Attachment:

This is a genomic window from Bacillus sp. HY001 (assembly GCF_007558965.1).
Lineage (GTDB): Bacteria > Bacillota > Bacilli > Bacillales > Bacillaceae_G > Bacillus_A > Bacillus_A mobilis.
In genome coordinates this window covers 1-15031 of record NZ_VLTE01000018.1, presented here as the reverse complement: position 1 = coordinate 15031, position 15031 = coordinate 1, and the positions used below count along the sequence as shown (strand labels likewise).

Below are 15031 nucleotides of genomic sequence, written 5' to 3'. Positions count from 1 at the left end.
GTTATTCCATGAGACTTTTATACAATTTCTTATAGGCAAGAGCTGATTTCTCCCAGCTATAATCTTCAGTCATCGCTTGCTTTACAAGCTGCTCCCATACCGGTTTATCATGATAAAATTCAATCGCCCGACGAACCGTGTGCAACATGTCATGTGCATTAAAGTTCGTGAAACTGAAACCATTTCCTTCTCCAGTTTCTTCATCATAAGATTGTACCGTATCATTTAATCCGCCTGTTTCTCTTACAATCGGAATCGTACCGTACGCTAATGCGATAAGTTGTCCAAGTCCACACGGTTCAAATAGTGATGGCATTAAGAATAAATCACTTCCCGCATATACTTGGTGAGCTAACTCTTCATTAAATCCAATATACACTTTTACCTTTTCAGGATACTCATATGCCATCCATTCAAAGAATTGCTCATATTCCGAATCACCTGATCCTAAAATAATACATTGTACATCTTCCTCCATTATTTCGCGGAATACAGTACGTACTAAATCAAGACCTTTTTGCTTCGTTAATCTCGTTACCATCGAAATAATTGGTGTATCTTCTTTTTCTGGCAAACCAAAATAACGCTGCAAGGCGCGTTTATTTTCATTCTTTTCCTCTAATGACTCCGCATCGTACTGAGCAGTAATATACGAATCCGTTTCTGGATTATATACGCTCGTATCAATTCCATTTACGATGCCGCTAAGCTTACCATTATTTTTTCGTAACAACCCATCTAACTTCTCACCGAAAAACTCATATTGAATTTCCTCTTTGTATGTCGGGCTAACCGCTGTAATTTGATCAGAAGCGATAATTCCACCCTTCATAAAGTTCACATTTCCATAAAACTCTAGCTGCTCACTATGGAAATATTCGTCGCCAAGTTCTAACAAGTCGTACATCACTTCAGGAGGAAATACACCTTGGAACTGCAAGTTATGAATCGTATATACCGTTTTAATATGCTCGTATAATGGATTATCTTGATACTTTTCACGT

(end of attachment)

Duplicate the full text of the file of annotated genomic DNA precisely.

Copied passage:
This is a genomic window from Bacillus sp. HY001 (assembly GCF_007558965.1).
Lineage (GTDB): Bacteria > Bacillota > Bacilli > Bacillales > Bacillaceae_G > Bacillus_A > Bacillus_A mobilis.
In genome coordinates this window covers 1-15031 of record NZ_VLTE01000018.1, presented here as the reverse complement: position 1 = coordinate 15031, position 15031 = coordinate 1, and the positions used below count along the sequence as shown (strand labels likewise).

Below are 15031 nucleotides of genomic sequence, written 5' to 3'. Positions count from 1 at the left end.
GTTATTCCATGAGACTTTTATACAATTTCTTATAGGCAAGAGCTGATTTCTCCCAGCTATAATCTTCAGTCATCGCTTGCTTTACAAGCTGCTCCCATACCGGTTTATCATGATAAAATTCAATCGCCCGACGAACCGTGTGCAACATGTCATGTGCATTAAAGTTCGTGAAACTGAAACCATTTCCTTCTCCAGTTTCTTCATCATAAGATTGTACCGTATCATTTAATCCGCCTGTTTCTCTTACAATCGGAATCGTACCGTACGCTAATGCGATAAGTTGTCCAAGTCCACACGGTTCAAATAGTGATGGCATTAAGAATAAATCACTTCCCGCATATACTTGGTGAGCTAACTCTTCATTAAATCCAATATACACTTTTACCTTTTCAGGATACTCATATGCCATCCATTCAAAGAATTGCTCATATTCCGAATCACCTGATCCTAAAATAATACATTGTACATCTTCCTCCATTATTTCGCGGAATACAGTACGTACTAAATCAAGACCTTTTTGCTTCGTTAATCTCGTTACCATCGAAATAATTGGTGTATCTTCTTTTTCTGGCAAACCAAAATAACGCTGCAAGGCGCGTTTATTTTCATTCTTTTCCTCTAATGACTCCGCATCGTACTGAGCAGTAATATACGAATCCGTTTCTGGATTATATACGCTCGTATCAATTCCATTTACGATGCCGCTAAGCTTACCATTATTTTTTCGTAACAACCCATCTAACTTCTCACCGAAAAACTCATATTGAATTTCCTCTTTGTATGTCGGGCTAACCGCTGTAATTTGATCAGAAGCGATAATTCCACCCTTCATAAAGTTCACATTTCCATAAAACTCTAGCTGCTCACTATGGAAATATTCGTCGCCAAGTTCTAACAAGTCGTACATCACTTCAGGAGGAAATACACCTTGGAACTGCAAGTTATGAATCGTATATACCGTTTTAATATGCTCGTATAATGGATTATCTTGATACTTTTCACGT